Volume 7, Number 24 - September 6, 2007
brought to you online by Pinedale Online
P&Z Board Reviews Draft Master Plan
A small group of Planning and Zoning (P&Z) board members met at the Sept. 4 meeting due to the absence of Roz Leslie and the recent dismissal of chair Robert Brito.
In front of the remaining three members, Paul Rock, Barbara Boyce (both recently reappointed) and Pam Curry, was an agenda that included accepting the annexation of Split Diamond Meadows into the Town of Pinedale and a review of the drafted Master Plan for the town.
The Master Plan, a document that has served Pinedale for nearly 20 years, has been under review and a steering committee, along with many town officials and board members, have met to see to that it is revised to fit the current model and plans for Pinedale’s future.
Rochelle Ricotta, who is overseeing the project, met with the P&Z board to receive their input on the changes and wording of the document.
Ricotta began the discussion by explaining to the board that the Master Plan and the county’s Community Development Plan (CDP) were “very complementary.” “We did not want the Master Plan to be considered going over the CDP,” she said.
Ricotta said the Master Plan is more ordinance based while the CDP is more of a vision statement. Ricotta then discussed some of the changes the steering committee for theMaster Plan had instated within the document, including a need for parking, recycling and water conservation.
After looking over the document, Rock had several questions for Ricotta since, unlike Curry and Boyce, he had not had the chance to sit one-on-one with her to discuss the document.
“I don’t think you can just wave your magic zoning wand,” Rock said, feeling that many of the changes had just been made without the input of many different people.
“It’s all up for debate,” Ricotta said, reminding Rock that this was a draft not the finalMaster Plan. She also informed the board that after she received all the input from the board and the council members, the Master Plan would be published and the community will have the ability to come in and voice their opinions.
Other items brought to Ricotta’s attention that were mentioned within the Master Plan included a need for snow-shoveled sidewalks in the winter (which brought about the debate as to whether sidewalks should be required as they brought more difficulties to snow removal), gutters, the definition and requirements for designating an area a “Heritage Preservation” district and the metering of water. Rock felt that all of these items would be “contentious subjects” to many of the citizens in the area. Rock also found discomfort in the changing of the vocabulary of theMaster Plan from calling it a guideline to the new master plan’s use of the word “mandate.” “I think it spells trouble down the line,” Rock said, claiming that the mandatory use of the Master Plan was giving the municipal government too much control.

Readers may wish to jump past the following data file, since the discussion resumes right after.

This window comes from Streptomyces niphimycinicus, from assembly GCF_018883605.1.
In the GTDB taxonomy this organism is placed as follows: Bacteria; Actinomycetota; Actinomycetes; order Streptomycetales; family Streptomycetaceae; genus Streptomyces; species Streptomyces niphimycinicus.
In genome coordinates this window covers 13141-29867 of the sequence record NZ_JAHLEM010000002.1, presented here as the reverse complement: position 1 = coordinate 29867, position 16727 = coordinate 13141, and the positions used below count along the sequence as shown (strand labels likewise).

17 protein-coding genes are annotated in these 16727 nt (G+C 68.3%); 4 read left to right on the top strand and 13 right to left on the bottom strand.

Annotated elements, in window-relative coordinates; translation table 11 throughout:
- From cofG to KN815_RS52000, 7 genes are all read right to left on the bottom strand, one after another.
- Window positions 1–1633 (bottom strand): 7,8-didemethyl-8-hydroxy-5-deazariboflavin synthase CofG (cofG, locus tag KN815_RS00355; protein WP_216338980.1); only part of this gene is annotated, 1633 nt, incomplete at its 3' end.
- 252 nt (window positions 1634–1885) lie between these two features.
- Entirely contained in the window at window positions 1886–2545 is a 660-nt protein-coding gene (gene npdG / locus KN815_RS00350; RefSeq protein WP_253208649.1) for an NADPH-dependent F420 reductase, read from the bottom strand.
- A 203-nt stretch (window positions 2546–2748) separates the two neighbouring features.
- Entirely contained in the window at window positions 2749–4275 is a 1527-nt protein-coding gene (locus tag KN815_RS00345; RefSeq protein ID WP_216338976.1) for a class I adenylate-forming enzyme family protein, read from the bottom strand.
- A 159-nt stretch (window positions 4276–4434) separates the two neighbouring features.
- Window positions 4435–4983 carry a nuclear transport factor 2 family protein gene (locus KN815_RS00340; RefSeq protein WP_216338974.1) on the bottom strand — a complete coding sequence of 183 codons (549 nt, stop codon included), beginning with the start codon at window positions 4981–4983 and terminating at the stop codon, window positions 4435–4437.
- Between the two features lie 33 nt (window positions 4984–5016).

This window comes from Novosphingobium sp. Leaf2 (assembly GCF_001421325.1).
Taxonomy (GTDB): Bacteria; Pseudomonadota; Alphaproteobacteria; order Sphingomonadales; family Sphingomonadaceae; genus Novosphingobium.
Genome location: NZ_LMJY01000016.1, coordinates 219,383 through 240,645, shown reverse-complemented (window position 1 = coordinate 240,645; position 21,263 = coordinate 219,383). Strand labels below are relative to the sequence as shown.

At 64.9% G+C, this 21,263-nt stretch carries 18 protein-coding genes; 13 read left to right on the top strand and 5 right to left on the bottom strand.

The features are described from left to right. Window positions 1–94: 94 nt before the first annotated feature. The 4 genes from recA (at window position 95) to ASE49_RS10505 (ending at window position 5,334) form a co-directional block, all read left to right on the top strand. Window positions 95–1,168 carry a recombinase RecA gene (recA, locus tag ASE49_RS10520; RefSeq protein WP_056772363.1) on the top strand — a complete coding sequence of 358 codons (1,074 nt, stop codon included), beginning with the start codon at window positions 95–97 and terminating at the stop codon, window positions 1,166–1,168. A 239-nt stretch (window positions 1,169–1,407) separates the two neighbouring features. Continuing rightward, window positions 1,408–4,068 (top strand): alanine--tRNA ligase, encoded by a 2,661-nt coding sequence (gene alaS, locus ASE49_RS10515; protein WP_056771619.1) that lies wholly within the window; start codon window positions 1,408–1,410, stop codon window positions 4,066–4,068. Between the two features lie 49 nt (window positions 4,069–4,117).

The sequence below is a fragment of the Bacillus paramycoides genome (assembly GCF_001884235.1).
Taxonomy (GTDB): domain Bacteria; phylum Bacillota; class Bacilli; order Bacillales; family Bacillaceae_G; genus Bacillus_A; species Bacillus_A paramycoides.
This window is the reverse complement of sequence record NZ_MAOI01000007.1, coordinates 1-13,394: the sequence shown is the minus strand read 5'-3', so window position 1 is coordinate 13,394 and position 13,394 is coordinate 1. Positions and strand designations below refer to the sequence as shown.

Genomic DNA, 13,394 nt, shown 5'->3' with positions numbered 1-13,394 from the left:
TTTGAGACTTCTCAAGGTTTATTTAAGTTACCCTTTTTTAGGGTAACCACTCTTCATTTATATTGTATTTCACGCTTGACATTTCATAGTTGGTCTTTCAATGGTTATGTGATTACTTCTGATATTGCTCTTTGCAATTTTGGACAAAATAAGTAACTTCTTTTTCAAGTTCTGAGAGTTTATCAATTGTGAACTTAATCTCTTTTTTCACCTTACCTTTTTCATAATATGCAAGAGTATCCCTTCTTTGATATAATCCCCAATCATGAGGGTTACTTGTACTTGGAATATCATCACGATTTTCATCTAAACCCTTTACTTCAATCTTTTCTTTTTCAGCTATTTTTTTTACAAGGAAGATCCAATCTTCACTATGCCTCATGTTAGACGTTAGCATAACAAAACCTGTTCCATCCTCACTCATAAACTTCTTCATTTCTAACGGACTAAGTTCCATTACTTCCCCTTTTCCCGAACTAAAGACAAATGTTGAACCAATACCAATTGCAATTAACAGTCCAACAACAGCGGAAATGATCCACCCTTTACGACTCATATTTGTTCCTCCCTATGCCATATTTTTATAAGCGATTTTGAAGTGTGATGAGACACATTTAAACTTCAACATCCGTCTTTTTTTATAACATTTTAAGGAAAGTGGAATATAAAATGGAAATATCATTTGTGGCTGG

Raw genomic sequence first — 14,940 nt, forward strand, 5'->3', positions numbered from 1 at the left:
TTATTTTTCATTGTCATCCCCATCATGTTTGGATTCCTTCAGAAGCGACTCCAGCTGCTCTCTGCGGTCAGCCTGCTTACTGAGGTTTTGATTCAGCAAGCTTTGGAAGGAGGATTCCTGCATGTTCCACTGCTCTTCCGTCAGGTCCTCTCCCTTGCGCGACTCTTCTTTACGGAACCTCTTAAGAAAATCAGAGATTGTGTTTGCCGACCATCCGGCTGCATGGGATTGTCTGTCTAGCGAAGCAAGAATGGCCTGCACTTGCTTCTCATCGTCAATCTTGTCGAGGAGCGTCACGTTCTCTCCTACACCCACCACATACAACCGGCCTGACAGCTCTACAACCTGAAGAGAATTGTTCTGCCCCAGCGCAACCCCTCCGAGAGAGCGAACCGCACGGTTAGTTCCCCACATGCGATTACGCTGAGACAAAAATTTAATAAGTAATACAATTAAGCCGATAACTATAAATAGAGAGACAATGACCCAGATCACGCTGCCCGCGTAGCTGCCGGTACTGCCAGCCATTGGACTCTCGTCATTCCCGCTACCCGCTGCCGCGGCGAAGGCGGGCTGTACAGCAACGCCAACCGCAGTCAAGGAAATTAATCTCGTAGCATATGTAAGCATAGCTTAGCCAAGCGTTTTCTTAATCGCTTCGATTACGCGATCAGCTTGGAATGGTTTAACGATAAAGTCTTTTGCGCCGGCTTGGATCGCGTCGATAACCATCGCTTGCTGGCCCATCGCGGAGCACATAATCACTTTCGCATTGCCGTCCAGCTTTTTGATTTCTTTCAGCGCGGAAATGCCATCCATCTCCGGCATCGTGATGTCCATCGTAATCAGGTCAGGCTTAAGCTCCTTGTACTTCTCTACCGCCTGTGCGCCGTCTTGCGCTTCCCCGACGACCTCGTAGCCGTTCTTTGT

“The old Master Plan served us well for 20 years,” he said.
Town Engineer Eugene Ninnie, who said the old Master Plan had been ignored and overlooked for many years, claimed it had not served the community very well, but in the end, the Master Plan was a document meant to help the P&Z board and it would be largely their decision.
“I would rather see the town governed by ordinances,” Rock said.
Boyce backed his opinion. The issues and concerns brought up by the P&Z board, along with those of council members and planning staff, will be taken into consideration before the draft of theMaster Plan is published.
Ricotta hopes to publish the plan in mid-September for citizens to look at the changes made and submit suggestions.
“I hope I get 100,000 replies,” Ricotta said. “This is a community effort.”
Split Diamond Meadows, a subdivision that has hit the P&Z table numerous times in the past, was brought forth once again to the board to decide whether or not it should be annexed into the town.
“Just for clarification, you are weighing whether or not it meets compliance with the town ordinances,” Planning AdministratorMeghan Jacquet said. Jacquet stated that after the town motioned on the subdivision this time, the plans would then be advertised for 30 days and the board would again vote on the annexation after hearing input from any concerned citizens.
“Have they done everything we asked them to do between the preliminary and now?” Boyce asked. Having been assured by Jacquet that they had, Boyce had no other questions.
Rock questioned whether or not the town council, who tends to be opposed to cul-de-sacs within the town limits, had agreed to the layout. Jacquet explained that since the property abuts undeveloped land, the town determined that it was an acceptable use of the cul-de-sacs and would be allowed within the town limits.
“Basically, it is the exact same subdivision you saw before,” Rio Verde Engineer Dave Fornstrom said. Minor changes had been made to alleviate problems with snow removal, but Fornstrom felt no major alterations had been made.
“I have no further comment on this, it all looks in order,” Ninnie said.
The annexation was unanimously passed.
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